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Sunday, June 28, 2015

Binding an Integer to a TextField in JavaFX

I've spent a lot of my programming career moving objects in and out of UI controls for use in the service or data layers.  JavaFX binding is a capability that can remove trivial getter and setter calls, replacing them with a declarative linkage.  The primary benefit of this is a separation that allows the bound property to be manipulated outside of the UI control. For instance, you can update the "firstName" property without having to know if the UI control is a Label (ex, "lblFirstName") or a TextField (ex, "tfFirstName") or both.

No Binding

If you were retrieving a value for display without binding, you might do something like this to load the UI (TextField tfNumUpdates) with a value from the data model (ds for "data source").

Integer numUpdates = ds.getNumUpdates();
tfNumUpdates.setText( String.valueOf(numUpdates) );

When you need to adjust the model -- increment the number of updates -- you would do something like this.

ds.incrNumUpdates();  // increase by one
numUpdates = ds.getNumUpdates();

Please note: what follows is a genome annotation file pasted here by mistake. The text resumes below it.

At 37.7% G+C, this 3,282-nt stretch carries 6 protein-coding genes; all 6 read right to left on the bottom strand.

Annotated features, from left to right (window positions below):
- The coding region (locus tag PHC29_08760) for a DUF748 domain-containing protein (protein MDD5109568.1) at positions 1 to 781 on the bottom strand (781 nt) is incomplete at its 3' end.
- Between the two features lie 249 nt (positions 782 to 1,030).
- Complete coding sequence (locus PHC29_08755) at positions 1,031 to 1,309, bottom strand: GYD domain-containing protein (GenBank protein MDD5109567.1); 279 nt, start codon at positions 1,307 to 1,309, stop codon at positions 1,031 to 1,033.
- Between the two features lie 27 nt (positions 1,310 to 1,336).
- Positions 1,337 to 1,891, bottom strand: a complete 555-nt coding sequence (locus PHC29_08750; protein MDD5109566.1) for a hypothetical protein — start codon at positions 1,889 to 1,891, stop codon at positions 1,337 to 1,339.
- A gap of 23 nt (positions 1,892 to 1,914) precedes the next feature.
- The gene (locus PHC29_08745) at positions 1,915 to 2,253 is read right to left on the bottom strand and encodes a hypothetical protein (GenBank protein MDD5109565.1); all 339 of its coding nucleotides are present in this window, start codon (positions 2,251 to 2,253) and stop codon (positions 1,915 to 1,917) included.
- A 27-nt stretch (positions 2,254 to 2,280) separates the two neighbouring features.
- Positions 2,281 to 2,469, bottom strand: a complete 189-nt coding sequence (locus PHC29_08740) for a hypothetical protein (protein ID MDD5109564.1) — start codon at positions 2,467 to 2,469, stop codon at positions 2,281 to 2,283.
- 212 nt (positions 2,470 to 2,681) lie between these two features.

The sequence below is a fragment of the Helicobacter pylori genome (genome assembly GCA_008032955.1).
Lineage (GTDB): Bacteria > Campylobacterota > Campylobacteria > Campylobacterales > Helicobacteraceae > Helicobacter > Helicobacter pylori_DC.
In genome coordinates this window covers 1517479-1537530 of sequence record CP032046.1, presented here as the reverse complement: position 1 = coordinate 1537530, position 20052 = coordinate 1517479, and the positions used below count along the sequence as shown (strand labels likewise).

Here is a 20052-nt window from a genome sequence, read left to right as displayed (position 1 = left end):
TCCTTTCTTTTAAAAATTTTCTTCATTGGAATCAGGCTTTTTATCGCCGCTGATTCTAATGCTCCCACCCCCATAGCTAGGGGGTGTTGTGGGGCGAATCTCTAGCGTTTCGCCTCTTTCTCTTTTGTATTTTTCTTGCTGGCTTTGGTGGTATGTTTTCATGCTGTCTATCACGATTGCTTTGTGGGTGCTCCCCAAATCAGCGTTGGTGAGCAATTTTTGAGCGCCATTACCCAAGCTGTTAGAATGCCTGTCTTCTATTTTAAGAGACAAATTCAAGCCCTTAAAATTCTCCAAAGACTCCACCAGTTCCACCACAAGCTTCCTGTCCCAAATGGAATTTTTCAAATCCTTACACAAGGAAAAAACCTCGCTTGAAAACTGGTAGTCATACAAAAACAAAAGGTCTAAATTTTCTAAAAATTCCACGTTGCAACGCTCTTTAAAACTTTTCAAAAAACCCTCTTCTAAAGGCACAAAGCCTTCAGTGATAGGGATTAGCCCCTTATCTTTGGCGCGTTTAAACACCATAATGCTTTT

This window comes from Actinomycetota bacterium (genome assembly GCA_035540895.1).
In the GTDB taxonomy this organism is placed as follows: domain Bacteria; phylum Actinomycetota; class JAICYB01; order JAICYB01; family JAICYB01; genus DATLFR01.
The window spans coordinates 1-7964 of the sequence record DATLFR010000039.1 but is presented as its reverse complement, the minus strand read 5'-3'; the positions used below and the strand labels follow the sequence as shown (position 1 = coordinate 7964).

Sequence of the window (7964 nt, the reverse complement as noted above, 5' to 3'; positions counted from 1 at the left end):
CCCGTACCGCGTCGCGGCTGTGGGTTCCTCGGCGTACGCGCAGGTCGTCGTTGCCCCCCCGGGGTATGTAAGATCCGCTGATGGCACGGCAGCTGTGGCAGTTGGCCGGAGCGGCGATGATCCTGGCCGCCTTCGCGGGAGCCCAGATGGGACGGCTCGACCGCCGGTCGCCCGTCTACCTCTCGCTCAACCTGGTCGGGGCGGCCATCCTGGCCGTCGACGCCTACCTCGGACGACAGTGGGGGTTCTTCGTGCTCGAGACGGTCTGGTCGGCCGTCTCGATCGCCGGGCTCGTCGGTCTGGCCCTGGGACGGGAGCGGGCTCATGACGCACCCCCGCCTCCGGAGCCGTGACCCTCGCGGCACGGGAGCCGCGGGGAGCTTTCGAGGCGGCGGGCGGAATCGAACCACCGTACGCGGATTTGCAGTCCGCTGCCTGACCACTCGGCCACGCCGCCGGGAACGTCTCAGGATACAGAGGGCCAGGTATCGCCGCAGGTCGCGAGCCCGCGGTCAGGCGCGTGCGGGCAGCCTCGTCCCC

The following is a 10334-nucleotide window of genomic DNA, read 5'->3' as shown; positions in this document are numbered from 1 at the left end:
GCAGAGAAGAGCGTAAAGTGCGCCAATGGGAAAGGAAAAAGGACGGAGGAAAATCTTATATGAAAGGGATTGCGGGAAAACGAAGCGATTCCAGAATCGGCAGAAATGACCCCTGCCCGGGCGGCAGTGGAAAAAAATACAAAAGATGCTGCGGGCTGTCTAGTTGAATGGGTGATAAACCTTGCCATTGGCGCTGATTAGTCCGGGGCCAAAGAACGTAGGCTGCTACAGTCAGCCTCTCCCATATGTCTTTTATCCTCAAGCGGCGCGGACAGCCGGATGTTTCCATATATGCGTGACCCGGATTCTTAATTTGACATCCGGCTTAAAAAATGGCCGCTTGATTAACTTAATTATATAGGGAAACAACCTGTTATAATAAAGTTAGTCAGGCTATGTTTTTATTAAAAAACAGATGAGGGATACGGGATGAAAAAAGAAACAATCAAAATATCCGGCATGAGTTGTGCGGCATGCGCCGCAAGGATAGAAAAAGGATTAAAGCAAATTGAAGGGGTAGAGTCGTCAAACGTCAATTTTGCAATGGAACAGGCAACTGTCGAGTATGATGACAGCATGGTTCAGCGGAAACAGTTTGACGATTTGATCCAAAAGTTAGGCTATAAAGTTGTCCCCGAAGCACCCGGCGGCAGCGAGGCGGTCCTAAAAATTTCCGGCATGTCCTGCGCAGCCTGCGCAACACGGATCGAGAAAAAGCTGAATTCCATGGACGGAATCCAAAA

tfNumUpdates.setText( String.valueOf(numUpdates) );

And, if you wanted to pull the current value out of the UI, say for a manual edit of the TextField, you would do

String numUpdates_s = tfNumUpdates.getText();
Integer numUpdates = -1;
if( s != null && s.length() > 0 ) {
  numUpdates = new Integer(s);
ds.setNumUpdates( numUpdates );

The interaction between the model and the UI is straightforward and is used in plenty of applications, JavaFX ones included.  However, it doesn't scale particularly well because this code grows for additional fields and model interactions (more ds calls and more setters on the UI).  Also, it's up to the programmer to determine how he or she wants to convert mismatched types (String versus Integer).  The problem becomes worse when you need to serialize between the model in more than one place.


Binding lets you declare your UI controls' relationships to model fields.  This statement will keep a model property "numUpdates" in sync with a UI control "tfNumUpdates".

tfNumUpdates.textProperty().bindBidirectional(ds.getNumUpdates(), new NumberStringConverter());

tfNumUpdates will reflect the datasource "ds".  This means that in my business logic, I can make model changes and not worry about the exact fields that need to be updated.  On the UI side, I don't have to worry about packing and unpacking my UI controls into data structures for use on the backend.


This code can be found in the following public Bitbucket Git repository:  https://bitbucket.org/bekwam/jfxbop-repos-1.

The application DemoApp binds a model element represented as a SimpleIntegerProperty called numUpdates to a TextField.  When the Update Button is pressed, the model is manipulated an the UI automatically updated.

See the following video



I'm coding the model using a framework I'm working on called JFXBop.  See the above Git repository for the latest.  The JavaFX binding concept isn't dependent on this framework.

public class DemoAppDataSource extends BaseManagedDataSource {

    private final static Logger logger = LoggerFactory.getLogger(DemoAppDataSource.class);